saw not until he spake to me. I never in to be free, have laid the hand of violence my life remember to have seen so much on liberty herself. She would have wooed,

decision without harshness, and dignity not ravished. She would have resembled the To the Editor of the U. S. L. Gazette. without reserve. For him to instruct, and good man, standing forth in the steadfast deMR EDITOR,

for me to listen, was a thing so natural, fence of his rights; not the felon broken from A few nights since, after reading a recent that he replied rather to my thoughts than his prison. She would have stood omnipopublication respecting this country, which interest to my words.

tent, with justice for her cause, heaven her ed me considerably,

• In what,' said he, would you be in- protection, and wisdom her law; and not -I had a dream, structed ?

have wasted her strength in the impotent That was not all a dream ;

I cast my eye from the eminence on efforts of madness. The peculiar characBut such as it was, if it will help you to fill a page, which I was, to the surrounding objects be- teristic of thy country which has marked you and your readers are welcome to it.

neath me; I would learn, I replied, some- her progress, is religious liberty; the cause INDICUS.

thing of the future prospects of my coun- and the effect of religious principle. This A DREAM. try.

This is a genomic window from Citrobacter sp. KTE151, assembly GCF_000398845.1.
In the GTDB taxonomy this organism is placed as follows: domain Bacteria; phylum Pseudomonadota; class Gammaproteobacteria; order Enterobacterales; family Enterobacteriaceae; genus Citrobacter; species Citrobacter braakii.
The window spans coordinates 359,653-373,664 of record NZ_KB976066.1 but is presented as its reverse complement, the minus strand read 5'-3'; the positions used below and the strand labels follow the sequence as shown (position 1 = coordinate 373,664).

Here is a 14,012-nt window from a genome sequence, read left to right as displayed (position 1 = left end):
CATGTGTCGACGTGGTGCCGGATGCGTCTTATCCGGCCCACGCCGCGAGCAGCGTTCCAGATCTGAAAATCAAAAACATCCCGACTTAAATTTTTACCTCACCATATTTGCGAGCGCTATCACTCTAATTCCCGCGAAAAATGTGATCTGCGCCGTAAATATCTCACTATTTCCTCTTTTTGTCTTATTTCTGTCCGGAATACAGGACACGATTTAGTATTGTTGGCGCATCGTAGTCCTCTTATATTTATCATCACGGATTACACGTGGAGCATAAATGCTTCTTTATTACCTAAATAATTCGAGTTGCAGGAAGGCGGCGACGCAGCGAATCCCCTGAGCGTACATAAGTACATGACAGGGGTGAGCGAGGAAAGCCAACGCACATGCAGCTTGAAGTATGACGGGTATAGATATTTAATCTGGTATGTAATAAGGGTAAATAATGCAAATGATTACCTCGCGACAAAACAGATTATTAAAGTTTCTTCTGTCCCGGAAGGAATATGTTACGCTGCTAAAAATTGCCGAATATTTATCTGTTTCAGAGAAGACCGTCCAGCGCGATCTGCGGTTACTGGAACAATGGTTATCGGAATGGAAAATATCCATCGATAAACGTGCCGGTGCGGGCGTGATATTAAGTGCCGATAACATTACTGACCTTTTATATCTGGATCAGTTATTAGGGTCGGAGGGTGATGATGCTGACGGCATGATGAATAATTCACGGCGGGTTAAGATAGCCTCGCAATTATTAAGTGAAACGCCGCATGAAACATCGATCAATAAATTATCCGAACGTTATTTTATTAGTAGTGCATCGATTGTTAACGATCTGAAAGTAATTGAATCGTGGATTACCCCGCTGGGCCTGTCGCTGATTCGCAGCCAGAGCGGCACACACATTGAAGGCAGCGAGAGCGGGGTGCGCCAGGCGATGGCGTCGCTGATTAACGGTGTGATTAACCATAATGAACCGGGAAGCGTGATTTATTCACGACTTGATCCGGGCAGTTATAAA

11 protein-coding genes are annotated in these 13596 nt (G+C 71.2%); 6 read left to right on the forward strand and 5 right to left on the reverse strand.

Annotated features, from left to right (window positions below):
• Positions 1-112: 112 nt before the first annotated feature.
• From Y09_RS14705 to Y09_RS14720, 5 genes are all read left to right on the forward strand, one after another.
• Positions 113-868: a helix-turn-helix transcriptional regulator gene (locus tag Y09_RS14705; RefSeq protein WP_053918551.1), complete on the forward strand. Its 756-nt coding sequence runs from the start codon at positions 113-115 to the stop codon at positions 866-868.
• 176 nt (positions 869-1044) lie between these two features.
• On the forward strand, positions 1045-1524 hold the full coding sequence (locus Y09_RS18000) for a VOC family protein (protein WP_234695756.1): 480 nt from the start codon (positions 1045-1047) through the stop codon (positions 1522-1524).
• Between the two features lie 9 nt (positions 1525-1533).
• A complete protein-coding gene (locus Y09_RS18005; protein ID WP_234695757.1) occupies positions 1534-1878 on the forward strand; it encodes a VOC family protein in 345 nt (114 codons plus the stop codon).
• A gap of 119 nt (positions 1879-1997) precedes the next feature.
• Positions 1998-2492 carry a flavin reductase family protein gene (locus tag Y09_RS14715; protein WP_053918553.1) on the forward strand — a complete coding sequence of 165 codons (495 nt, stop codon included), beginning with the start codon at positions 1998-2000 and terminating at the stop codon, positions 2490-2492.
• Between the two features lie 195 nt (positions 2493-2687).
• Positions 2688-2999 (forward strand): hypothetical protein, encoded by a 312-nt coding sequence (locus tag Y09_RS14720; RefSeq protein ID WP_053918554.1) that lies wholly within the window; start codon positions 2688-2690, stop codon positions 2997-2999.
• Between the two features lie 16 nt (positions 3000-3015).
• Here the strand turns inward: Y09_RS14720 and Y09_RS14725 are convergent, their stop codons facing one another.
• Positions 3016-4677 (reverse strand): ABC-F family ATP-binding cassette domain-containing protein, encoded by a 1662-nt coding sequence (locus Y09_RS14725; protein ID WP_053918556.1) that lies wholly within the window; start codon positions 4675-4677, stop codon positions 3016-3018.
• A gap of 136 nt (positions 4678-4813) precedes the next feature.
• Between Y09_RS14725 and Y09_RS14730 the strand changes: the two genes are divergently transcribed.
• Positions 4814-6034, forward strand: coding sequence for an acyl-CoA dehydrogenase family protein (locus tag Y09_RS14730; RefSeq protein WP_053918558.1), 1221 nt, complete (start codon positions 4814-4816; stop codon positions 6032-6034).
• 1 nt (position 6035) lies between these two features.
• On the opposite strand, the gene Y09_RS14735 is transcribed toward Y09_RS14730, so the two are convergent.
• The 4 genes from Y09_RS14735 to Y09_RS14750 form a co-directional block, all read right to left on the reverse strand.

must prevail throughout the world. Think of I retired to rest weary, though not fa- * You know,' said be, 'the fruit, from the its effects on the civil institutions, the laws, tigued. I was not in that frame of mind, seed that is planted. You may see the habits, and customs of other nations, and which demands sleep, as the victim of in- character of your country, in that of the measure, if you can, the influence of thine temperance seeks the draught which will few men who first stept on its shores. They own, the centre from which it emanates. extinguish care or lassitude in forgetful- were full of the divine intentions of Heay- | You desired to know something of the funess; but the day had already ended; the en, which later times have but partially de- ture prospects of your country; I have morrow had commenced; and I regarded veloped. The future exists in the present; shewn her peculiar characteristic, from the repose which I sought, but as a quiet the present existed in the past. Revolu- this, if she is true to herself, judge ye of preparation for what my hands might next tions are often the effect of causes, which her prospects. I have carried thee to the find to do, rather than a state of lethargic have been in operation for centuries. The root of the tree, and analyzed the juices lifelessness. Man is not held to be account. independence of America was achieved which give it sustenance; to count the able for his dreams, because he cannot con- before she was discovered; even when the fruit, the branches, and the leaves, were trol them; for that very reason they indi- human mind was redeemed from superstition, endless.' cate his character; and imperfect indeed from the dire bondage of religious slave- He proceeded — Look not for the promust his be, whose dreams are stained with ry. The independence of America, did I gress of religion to the din of controversy, deeds of wantonness or cruelty. Thoughts say? I should have said the independence and the noise of party. The effects of are then spontaneous, and they disclose the of the whole world. That strong, convul- these must be as ephemeral as the feelings way in which we are disposed to act. May sive impulse to liberty, which the earth from which they proceed. The crusades not the waking hours often profit by les- feels from its centre to its circumference, to the holy land to rescue it from the foot sons, that the hours of slumber will give; which the iron hand of despotism can hard- of infidels, were not more the effect of amfor the heart never reflects its own image ly bind, is an effect of the same cause, bition, feebly masked by false religion, than more truly, than when the limbs lie stiil; which is already strengthened by its suc- are the controversies that have since agithe eyes are closed ; the breath prolonged; cessful operation in thy country. There is tated Christendom. The power and enand the whole influence which man exerts this only difference. Here the strong de- signs of religion have been bestowed on over himself, suspended.